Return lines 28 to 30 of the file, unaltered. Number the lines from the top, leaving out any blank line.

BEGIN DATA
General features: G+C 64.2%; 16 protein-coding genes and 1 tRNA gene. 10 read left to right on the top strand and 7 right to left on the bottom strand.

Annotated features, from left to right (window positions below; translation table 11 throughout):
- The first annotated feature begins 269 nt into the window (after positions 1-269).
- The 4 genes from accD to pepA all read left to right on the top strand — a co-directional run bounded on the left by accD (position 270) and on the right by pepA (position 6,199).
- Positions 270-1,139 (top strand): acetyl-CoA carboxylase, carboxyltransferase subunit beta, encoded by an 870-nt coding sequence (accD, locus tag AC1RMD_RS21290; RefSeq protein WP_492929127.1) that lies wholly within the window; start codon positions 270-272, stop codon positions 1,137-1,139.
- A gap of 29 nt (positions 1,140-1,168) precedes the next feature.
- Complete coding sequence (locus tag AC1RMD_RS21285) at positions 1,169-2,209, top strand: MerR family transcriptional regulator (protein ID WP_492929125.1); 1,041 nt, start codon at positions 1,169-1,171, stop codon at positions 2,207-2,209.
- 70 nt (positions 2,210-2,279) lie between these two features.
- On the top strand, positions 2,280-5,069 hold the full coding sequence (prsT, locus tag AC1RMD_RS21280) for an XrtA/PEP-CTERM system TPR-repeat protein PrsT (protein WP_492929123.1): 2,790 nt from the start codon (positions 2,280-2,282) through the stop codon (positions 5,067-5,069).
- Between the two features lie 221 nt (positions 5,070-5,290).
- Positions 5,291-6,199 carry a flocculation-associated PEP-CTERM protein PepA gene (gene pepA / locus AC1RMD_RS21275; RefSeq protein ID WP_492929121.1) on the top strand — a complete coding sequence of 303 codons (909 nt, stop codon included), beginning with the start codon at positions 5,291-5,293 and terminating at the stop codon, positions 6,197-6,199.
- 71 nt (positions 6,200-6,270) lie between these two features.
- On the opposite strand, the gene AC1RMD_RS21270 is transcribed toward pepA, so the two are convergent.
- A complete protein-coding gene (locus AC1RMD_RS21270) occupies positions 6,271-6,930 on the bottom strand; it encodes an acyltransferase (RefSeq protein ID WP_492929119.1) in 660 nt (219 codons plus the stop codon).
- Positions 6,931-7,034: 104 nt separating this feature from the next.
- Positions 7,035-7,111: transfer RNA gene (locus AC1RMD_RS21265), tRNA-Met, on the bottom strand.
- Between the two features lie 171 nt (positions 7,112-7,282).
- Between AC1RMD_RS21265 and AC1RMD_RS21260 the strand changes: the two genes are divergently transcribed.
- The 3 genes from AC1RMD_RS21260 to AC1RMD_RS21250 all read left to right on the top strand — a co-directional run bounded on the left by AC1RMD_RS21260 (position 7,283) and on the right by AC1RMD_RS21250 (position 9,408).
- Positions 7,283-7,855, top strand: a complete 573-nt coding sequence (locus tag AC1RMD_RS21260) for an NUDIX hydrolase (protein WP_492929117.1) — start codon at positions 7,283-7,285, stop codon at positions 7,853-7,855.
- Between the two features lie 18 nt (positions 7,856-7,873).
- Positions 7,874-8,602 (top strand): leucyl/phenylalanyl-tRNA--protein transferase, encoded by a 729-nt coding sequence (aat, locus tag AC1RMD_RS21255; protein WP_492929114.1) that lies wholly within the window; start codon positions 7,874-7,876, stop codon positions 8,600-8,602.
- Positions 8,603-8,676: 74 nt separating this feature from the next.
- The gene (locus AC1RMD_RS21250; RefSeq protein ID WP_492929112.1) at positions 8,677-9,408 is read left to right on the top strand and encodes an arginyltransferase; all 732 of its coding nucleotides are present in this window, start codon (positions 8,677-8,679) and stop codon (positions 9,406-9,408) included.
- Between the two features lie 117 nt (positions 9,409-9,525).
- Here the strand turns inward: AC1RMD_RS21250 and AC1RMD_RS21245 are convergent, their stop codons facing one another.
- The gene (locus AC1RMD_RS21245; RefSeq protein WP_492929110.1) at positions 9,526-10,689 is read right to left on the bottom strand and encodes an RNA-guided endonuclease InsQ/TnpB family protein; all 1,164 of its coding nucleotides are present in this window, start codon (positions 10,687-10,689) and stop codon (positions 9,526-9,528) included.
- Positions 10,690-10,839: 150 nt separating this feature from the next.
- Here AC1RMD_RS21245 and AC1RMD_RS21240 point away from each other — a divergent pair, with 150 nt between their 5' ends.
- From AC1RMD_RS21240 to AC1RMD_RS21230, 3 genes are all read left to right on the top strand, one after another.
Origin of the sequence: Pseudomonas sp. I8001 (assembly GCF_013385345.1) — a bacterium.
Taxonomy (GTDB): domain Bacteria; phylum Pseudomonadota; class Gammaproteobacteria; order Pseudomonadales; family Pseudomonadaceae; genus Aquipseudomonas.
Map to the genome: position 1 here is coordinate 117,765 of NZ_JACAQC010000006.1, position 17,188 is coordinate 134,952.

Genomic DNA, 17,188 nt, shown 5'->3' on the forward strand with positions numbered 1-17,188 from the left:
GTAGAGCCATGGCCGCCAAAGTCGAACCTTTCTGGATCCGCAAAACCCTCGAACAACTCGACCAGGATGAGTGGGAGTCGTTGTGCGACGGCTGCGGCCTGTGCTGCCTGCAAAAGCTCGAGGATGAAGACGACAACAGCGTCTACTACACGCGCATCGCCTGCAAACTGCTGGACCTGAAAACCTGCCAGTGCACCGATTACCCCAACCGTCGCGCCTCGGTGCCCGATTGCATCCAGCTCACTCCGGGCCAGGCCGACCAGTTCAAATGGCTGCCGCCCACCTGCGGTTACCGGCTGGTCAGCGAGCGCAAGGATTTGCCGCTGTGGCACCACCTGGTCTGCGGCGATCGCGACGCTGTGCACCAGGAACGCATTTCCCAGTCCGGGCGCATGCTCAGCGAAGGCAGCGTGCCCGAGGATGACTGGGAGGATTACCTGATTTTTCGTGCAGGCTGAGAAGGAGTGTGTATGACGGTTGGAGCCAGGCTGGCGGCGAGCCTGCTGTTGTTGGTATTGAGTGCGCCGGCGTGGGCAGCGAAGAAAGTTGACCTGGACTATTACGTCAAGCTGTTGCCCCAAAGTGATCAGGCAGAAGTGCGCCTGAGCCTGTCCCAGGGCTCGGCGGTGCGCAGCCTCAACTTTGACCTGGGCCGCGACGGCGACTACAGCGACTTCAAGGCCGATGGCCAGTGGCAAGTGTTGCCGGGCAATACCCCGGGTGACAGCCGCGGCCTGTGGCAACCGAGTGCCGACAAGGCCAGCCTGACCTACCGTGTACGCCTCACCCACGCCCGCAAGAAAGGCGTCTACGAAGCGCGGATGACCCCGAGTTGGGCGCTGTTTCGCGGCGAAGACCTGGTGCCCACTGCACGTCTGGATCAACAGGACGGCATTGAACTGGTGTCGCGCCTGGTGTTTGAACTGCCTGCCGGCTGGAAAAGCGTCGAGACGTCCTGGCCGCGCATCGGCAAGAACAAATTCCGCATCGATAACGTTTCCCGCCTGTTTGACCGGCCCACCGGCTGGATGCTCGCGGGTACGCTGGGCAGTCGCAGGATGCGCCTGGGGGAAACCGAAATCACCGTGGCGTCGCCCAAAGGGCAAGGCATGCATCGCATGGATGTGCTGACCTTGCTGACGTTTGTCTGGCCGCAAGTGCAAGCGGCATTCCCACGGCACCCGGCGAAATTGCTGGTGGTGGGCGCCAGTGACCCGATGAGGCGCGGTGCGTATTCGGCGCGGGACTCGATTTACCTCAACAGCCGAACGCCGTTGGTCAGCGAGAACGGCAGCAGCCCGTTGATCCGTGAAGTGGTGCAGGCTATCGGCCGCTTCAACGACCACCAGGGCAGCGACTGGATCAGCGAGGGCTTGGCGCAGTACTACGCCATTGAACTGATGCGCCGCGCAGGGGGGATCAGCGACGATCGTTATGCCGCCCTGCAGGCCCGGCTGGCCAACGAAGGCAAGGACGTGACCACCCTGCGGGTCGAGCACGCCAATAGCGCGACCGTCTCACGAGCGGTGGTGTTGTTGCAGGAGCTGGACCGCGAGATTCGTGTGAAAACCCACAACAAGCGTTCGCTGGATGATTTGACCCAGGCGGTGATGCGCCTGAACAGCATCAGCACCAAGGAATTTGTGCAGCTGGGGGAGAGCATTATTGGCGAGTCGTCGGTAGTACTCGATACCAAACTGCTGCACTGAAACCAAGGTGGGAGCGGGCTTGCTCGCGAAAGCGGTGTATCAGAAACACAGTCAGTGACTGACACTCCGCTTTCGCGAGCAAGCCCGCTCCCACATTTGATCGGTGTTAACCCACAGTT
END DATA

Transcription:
- Positions 10,690-10,839: 150 nt separating this feature from the next.
- Here AC1RMD_RS21245 and AC1RMD_RS21240 point away from each other — a divergent pair, with 150 nt between their 5' ends.
- From AC1RMD_RS21240 to AC1RMD_RS21230, 3 genes are all read left to right on the top strand, one after another.